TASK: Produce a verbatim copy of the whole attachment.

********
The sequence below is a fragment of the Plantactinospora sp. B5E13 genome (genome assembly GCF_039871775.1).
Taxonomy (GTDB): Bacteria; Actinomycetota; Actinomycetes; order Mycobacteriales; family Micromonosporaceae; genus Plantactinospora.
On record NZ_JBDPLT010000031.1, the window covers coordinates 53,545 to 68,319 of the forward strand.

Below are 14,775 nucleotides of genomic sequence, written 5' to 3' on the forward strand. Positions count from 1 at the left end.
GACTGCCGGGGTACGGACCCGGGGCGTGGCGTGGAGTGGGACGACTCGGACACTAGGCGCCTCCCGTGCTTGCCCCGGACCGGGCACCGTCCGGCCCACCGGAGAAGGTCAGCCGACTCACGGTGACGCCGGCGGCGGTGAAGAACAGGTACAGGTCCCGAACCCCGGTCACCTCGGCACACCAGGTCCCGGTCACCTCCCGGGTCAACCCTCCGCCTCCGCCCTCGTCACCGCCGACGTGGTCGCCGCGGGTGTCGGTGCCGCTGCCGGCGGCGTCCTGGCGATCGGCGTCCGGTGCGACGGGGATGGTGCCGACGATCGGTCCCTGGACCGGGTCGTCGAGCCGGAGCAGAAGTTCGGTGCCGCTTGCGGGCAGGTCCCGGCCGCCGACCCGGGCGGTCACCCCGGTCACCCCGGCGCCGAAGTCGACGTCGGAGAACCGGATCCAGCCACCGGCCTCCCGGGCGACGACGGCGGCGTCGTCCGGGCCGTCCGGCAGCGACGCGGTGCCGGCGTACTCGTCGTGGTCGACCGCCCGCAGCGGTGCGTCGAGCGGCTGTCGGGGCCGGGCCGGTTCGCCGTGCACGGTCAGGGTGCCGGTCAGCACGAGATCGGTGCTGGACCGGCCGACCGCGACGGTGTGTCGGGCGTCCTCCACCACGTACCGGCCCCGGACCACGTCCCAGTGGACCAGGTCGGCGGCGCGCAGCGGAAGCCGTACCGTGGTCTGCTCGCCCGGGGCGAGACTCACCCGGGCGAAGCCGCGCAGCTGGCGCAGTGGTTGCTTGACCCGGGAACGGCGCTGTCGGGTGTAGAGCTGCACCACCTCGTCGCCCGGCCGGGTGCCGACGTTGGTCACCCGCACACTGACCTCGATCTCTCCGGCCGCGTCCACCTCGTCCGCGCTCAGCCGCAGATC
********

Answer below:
The sequence below is a fragment of the Plantactinospora sp. B5E13 genome (genome assembly GCF_039871775.1).
Taxonomy (GTDB): Bacteria; Actinomycetota; Actinomycetes; order Mycobacteriales; family Micromonosporaceae; genus Plantactinospora.
On record NZ_JBDPLT010000031.1, the window covers coordinates 53,545 to 68,319 of the forward strand.

Below are 14,775 nucleotides of genomic sequence, written 5' to 3' on the forward strand. Positions count from 1 at the left end.
GACTGCCGGGGTACGGACCCGGGGCGTGGCGTGGAGTGGGACGACTCGGACACTAGGCGCCTCCCGTGCTTGCCCCGGACCGGGCACCGTCCGGCCCACCGGAGAAGGTCAGCCGACTCACGGTGACGCCGGCGGCGGTGAAGAACAGGTACAGGTCCCGAACCCCGGTCACCTCGGCACACCAGGTCCCGGTCACCTCCCGGGTCAACCCTCCGCCTCCGCCCTCGTCACCGCCGACGTGGTCGCCGCGGGTGTCGGTGCCGCTGCCGGCGGCGTCCTGGCGATCGGCGTCCGGTGCGACGGGGATGGTGCCGACGATCGGTCCCTGGACCGGGTCGTCGAGCCGGAGCAGAAGTTCGGTGCCGCTTGCGGGCAGGTCCCGGCCGCCGACCCGGGCGGTCACCCCGGTCACCCCGGCGCCGAAGTCGACGTCGGAGAACCGGATCCAGCCACCGGCCTCCCGGGCGACGACGGCGGCGTCGTCCGGGCCGTCCGGCAGCGACGCGGTGCCGGCGTACTCGTCGTGGTCGACCGCCCGCAGCGGTGCGTCGAGCGGCTGTCGGGGCCGGGCCGGTTCGCCGTGCACGGTCAGGGTGCCGGTCAGCACGAGATCGGTGCTGGACCGGCCGACCGCGACGGTGTGTCGGGCGTCCTCCACCACGTACCGGCCCCGGACCACGTCCCAGTGGACCAGGTCGGCGGCGCGCAGCGGAAGCCGTACCGTGGTCTGCTCGCCCGGGGCGAGACTCACCCGGGCGAAGCCGCGCAGCTGGCGCAGTGGTTGCTTGACCCGGGAACGGCGCTGTCGGGTGTAGAGCTGCACCACCTCGTCGCCCGGCCGGGTGCCGACGTTGGTCACCCGCACACTGACCTCGATCTCTCCGGCCGCGTCCACCTCGTCCGCGCTCAGCCGCAGATC